PUBLIC officials have been accused of “institutional racism” in a hard-hitting report into the treatment of immigrant workers seeking a new life in Scotland.
The report, commissioned by Oxfam, says members of the large Roma community in Glasgow have been systematically threatened and lied to by government employees while long delays in payments of legitimate benefits have led to high levels of child poverty.
Evidence of discrimination and prejudice against the most marginalised ethnic group in Europe is contained in the report written by the Govanhill Law Centre (GLC), which investigated how more than 60 Roma families living in the city were dealt with by the DWP and Her Majesty’s Revenue and Customs (HMRC).
The lawyers who carried out the investigation said the way many Roma were treated was contrary to the UK government’s legal obligations and amounted to unlawful and unequal treatment.
As a result of delays in payments – up to three years in some cases – 36 per cent of low-paid Roma claimants faced destitution. These included one woman with three children and a baby less than one year old who was unlawfully evicted from her home because her housing benefit had been wrongly assessed. Another woman with seven children was also evicted and had to sleep on a family member’s floor.
Charities, legal groups and politicians have now called for an inquiry into the findings. Lindsay Paterson, a GLC solicitor and one of the report’s authors, said: “We believe that this discrimination is part of a much wider picture of institutional racism in the DWP and HMRC and hope that immediate action will be taken to remedy this.”
Judith Robertson, the head of Oxfam Scotland, said: “This report into the treatment of Roma claimants makes for worrying reading. We are extremely concerned by evidence that Roma people are being treated differently from other EU citizens. Evidence of discrimination within the DWP or HMRC against any particular group should be properly investigated and acted on. We need to make sure that our benefits system treats people equally.”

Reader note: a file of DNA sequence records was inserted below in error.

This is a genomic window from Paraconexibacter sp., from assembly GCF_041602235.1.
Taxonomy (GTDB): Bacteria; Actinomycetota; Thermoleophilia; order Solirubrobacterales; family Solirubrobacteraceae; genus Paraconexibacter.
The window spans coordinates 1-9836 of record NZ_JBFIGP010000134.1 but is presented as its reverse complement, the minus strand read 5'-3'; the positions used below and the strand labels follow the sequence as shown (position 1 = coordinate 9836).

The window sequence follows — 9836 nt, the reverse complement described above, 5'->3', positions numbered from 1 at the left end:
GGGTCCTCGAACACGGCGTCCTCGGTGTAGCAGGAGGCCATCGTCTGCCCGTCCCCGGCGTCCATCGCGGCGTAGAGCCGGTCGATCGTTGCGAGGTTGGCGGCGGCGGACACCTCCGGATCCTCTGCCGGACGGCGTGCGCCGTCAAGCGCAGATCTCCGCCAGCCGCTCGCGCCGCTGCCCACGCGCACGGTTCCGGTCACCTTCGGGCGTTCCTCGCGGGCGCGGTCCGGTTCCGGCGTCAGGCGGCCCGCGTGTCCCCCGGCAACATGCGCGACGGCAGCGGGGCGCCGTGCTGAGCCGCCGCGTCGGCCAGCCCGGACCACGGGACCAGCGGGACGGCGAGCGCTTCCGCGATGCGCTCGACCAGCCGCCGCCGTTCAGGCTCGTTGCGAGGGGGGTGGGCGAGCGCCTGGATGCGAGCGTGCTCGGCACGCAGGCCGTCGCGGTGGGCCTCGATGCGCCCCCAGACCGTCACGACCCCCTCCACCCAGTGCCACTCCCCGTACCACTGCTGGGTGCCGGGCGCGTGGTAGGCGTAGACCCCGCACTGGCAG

Among the report’s findings are that:
n public employees made unwarranted threats to return claimants back to their home countries and wrongly stated the law;
• there was an unreasonable delay with decisions on benefits in 56 per cent of cases;
• nearly half of all Roma claims - 47 per cent - were automatically dealt with as fraudulent by the HMRC;
• as a result of delays in payments, one in five Roma claimants faced homelessness;
• 70 per cent of Roma interviewees said they felt discriminated against by public officials.
Hanzala Malik, a Labour MSP in Glasgow, called for an inquiry. He said: “I am gravely concerned if people are being pushed into destitution by the very systems meant to protect them.
“Many Roma people across Europe have endured a great deal of hardship in their home country, only to be met with suspicion and discrimination here in Scotland. The allegations of public authority staff wrongly stating the law and making unwarranted threats to people who do not know ‘the system’ are very serious and if proven would be totally unacceptable.
“The resources to support and advocate for ethnic minorities or pursue claims of racism or discrimination have diminished to practically nothing. This leaves groups such as the Roma communities even more vulnerable and people or institutions acting in a racist manner feel they will not be investigated. I fully support and call for a full inquiry as such attitudes need to be challenged.”
A DWP spokesperson said: “Jobcentre Plus takes this kind of allegation extremely seriously. We expect high standards of behaviour from staff and we have a system in place so that staff can report concerns anonymously. Where a staff member does this, we investigate all allegations to establish the validity and take the appropriate action if complaints are upheld.”
An HMRC spokesman said: “HMRC treat allegations of unequal treatment very seriously and will, of course, co-operate fully in any official enquiry.”